Photos by Margaret M. Sison
The first time many fashionistas heard the name of Kaisik Wong, the late San Francisco–based designer once celebrated for his wearable art garments, was in spring this year after Balenciaga designer and style-mag golden boy Nicolas Ghesquière was busted for blatantly copying a collage vest made by Wong in 1973. The scandal sparked new interest in Wong’s work. In one of those curious moments of serendipity, Decades owner Cameron Silver, who had himself just discovered Wong a few months earlier and had bought a number of pieces from Wong’s family, was in the midst of preparing to mount a retrospective of Wong’s fantastical one-of-a-kind pieces which opened last week.
Wong once said, “I think the whole body should be a jeweled, radiating beauty.” His designs conjure up a sense of both motion and containment, creating an illusion of spiritual armor: a gold-blue-and-purple starburst gown seemingly held together by an oversize red mystic-knot in the center, or a flowing, translucent, triple-layered, orange wing dress, which captures both Tibetan fire and the grace of a butterfly. Brightly colored, multilayered fabric constructions are intricately detailed with embroidery, piping and padding; belts, bibs and vests add an ornamental layer.
The controversial collage vest (bottom) and Purple nylon Phoenix coat; fish dress (painting by Prairie Prince) with gold trim; green jersey wrap dress with trim
The shapes of his robes, gowns and headdresses are both futuristic and tribal; the combining of metallic, Mayan and Chinese textiles is his way of fulfilling Aquarian prophecy. “I like the progressive state, the forward movement, the concept of the Aquarian Age,” he said. He certainly lived it. Wong’s personal fashion sense directly related to theater — he appeared in public often dressed in character of the Monkey King, a mischievous trickster deity from Chinese folklore.
About 15 years ago, I learned of Kaisik Wong through a mutual friend, actor/model Juan Fernandez. With Juan, I attended salons hosted by the late photographer and former Cockette Steven Arnold, whose loft was adorned with layers of red Chinese lanterns, anything golden, and a trapeze hung in the center of the room. The walls usually showcased Arnold’s current photo projects: The only constant images were of Kaisik as a Pharaoh, Juan as Christ, and the Surrealist painter/model/actress Pandora as Venus de Milo.
“Kaisik took the love and spirituality that came out of the movements of the late ’60s, and transcended them into a magic that was felt by people,” says Fernandez, who notes that Wong didn’t use patterns: Rather, with a pair of scissors in each hand, he let the spirit or “energy” of the fabric guide him through cutting it. “Working with mythology, he was trying to connect the past with the future — his creations were the kinds of things goddesses would have worn. I think this is why he didn’t want to be bothered with making ready-to-wear.”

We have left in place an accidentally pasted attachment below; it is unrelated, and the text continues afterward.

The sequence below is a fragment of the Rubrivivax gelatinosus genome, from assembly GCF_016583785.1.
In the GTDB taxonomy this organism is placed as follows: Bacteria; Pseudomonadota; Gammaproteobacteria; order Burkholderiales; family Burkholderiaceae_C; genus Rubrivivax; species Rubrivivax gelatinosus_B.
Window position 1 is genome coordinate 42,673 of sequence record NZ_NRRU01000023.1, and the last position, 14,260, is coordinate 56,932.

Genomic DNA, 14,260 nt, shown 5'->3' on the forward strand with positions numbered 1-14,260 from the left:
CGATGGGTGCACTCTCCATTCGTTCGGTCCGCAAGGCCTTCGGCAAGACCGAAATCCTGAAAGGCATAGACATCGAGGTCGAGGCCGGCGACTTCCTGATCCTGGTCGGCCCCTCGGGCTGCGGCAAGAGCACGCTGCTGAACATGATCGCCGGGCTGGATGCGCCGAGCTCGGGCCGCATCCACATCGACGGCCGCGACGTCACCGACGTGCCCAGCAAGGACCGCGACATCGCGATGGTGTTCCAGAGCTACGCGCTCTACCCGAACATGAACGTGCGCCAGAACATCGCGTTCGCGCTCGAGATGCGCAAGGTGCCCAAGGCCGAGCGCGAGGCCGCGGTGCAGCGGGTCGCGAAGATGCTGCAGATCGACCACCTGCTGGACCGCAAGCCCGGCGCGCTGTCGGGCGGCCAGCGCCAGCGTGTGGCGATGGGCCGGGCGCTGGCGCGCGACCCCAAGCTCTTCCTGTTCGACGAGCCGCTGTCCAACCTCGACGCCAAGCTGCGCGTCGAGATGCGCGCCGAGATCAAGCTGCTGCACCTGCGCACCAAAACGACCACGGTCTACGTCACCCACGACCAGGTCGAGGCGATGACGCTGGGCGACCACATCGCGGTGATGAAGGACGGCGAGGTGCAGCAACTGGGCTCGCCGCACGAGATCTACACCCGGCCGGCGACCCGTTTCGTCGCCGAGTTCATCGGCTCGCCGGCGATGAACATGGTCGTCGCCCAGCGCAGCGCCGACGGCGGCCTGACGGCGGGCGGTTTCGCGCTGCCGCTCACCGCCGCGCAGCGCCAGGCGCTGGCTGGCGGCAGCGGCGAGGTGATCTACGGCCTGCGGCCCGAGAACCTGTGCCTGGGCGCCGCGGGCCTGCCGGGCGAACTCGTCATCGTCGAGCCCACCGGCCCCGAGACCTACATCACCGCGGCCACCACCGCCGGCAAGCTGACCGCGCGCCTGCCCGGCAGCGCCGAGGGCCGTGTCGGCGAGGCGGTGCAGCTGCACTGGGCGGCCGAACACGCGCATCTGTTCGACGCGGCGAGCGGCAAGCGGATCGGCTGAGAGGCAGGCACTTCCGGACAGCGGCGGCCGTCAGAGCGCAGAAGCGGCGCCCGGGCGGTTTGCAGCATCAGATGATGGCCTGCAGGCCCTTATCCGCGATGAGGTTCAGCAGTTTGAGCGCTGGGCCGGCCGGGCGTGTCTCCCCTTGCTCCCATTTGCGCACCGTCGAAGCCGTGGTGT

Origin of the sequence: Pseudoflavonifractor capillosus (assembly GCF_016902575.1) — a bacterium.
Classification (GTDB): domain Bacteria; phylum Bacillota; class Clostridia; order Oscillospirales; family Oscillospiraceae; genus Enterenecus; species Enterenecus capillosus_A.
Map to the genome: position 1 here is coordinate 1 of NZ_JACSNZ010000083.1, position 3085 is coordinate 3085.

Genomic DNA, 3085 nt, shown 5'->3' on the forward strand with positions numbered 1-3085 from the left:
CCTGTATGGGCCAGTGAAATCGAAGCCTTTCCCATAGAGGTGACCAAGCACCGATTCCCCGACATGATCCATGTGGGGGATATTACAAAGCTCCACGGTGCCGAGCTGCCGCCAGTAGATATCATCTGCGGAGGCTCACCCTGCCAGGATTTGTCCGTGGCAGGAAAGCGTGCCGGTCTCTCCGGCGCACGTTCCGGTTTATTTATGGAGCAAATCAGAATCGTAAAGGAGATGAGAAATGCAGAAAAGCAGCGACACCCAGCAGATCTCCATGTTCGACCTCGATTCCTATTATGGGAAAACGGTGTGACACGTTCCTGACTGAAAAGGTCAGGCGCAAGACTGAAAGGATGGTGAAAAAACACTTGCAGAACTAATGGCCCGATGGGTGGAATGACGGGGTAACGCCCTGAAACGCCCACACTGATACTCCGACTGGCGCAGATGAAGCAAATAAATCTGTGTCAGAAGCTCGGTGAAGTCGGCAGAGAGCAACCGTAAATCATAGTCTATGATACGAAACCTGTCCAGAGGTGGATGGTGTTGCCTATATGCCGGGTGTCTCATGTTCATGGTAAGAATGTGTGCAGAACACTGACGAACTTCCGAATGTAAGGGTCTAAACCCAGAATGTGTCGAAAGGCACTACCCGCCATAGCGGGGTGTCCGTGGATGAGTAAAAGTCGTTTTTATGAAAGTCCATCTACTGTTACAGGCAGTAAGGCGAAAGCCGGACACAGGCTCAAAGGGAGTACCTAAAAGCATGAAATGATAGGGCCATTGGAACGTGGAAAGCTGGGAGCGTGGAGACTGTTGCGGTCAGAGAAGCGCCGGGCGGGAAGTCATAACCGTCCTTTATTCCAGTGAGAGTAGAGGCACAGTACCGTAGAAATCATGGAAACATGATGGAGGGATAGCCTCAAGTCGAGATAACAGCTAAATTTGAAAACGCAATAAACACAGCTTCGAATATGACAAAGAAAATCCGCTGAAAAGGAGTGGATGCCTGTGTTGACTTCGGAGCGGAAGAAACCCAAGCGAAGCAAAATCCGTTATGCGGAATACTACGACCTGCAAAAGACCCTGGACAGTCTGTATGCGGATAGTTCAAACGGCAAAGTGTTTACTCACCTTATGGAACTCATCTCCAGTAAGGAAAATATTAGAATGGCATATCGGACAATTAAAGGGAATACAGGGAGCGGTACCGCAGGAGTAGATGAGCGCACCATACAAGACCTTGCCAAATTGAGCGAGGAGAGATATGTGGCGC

Juan and Wong were part of an intimate group of artists that had collected around Salvador Dalí. “I met Dalí in Paris in 1969, and brought Kaisik, Steven and Pandora to him,” says Fernandez. In a relationship that spanned almost 10 years, they worked on a series of projects which included films and plays, and in 1974, Dalí commissioned Wong to make an installation for the grand opening of his museum in Figueras, Spain. Wong created seven mystical garments, which he called “Seven Rays.” When the exhibit opened, according to Pandora, “The collection brought people to their knees.”
Light-blue chiffon poncho with netting and chiffon pants
Of course being brilliant doesn’t necessarily make one famous. Although Wong enjoyed a certain renown as a seminal art-to-wear designer, it was l’affaire Ghesquière that put him on many style mavens’ maps. A fashion archivist/aficionado and video director who goes by the name of Chorro discovered Ghesquière’s deception. Chorro, who gave the Weekly his first interview on the subject, was at a trade show where he was looking through the seminal 1974 book Native Funk & Flash: An Emerging Folk Art, when he spotted a spread on Wong. “I turned to the page with the Kaisik Wong vest, and was like, wait a minute! My employee, Sameer Reddy, worshiped Ghesquière, so I made the vest connection immediately. I went to Sameer and said, ‘I have something awful to tell you . . .’” Reddy was so disenchanted with Ghesquière’s thievery that he took the story to hintmag.com, where he was interning, which broke it in the Chic Happens column. Publications from The New York Times to WWD to The Guardian weighed in.
Wong briefly launched two commercial lines in his career, carried at Henri Bendel and I. Magnin as well as Obiko, an innovative art-to-wear boutique in San Francisco. But he always returned to custom work. His clients ranged from Tina Turner and Elton John to Dodie Rosekrans and Ann Getty. In December 2003, Rizzoli is releasing the definitive book on the art and fashion of Kaisik Wong, guaranteed to keep the legend and collecting fever alive for some time (among the first to buy pieces from the Decades exhibit were Linda Evangelista and Jennifer Tilly, as well as a few designers who prefer to remain anonymous for obvious reasons). “His influence on contemporary fashion is both profound and controversial,” says Silver. “I think he always functioned a little under the fashion industry’s radar, yet he still infiltrated. It’s totally what we need in the world again, someone as over the top and eccentric as Kaisik Wong.”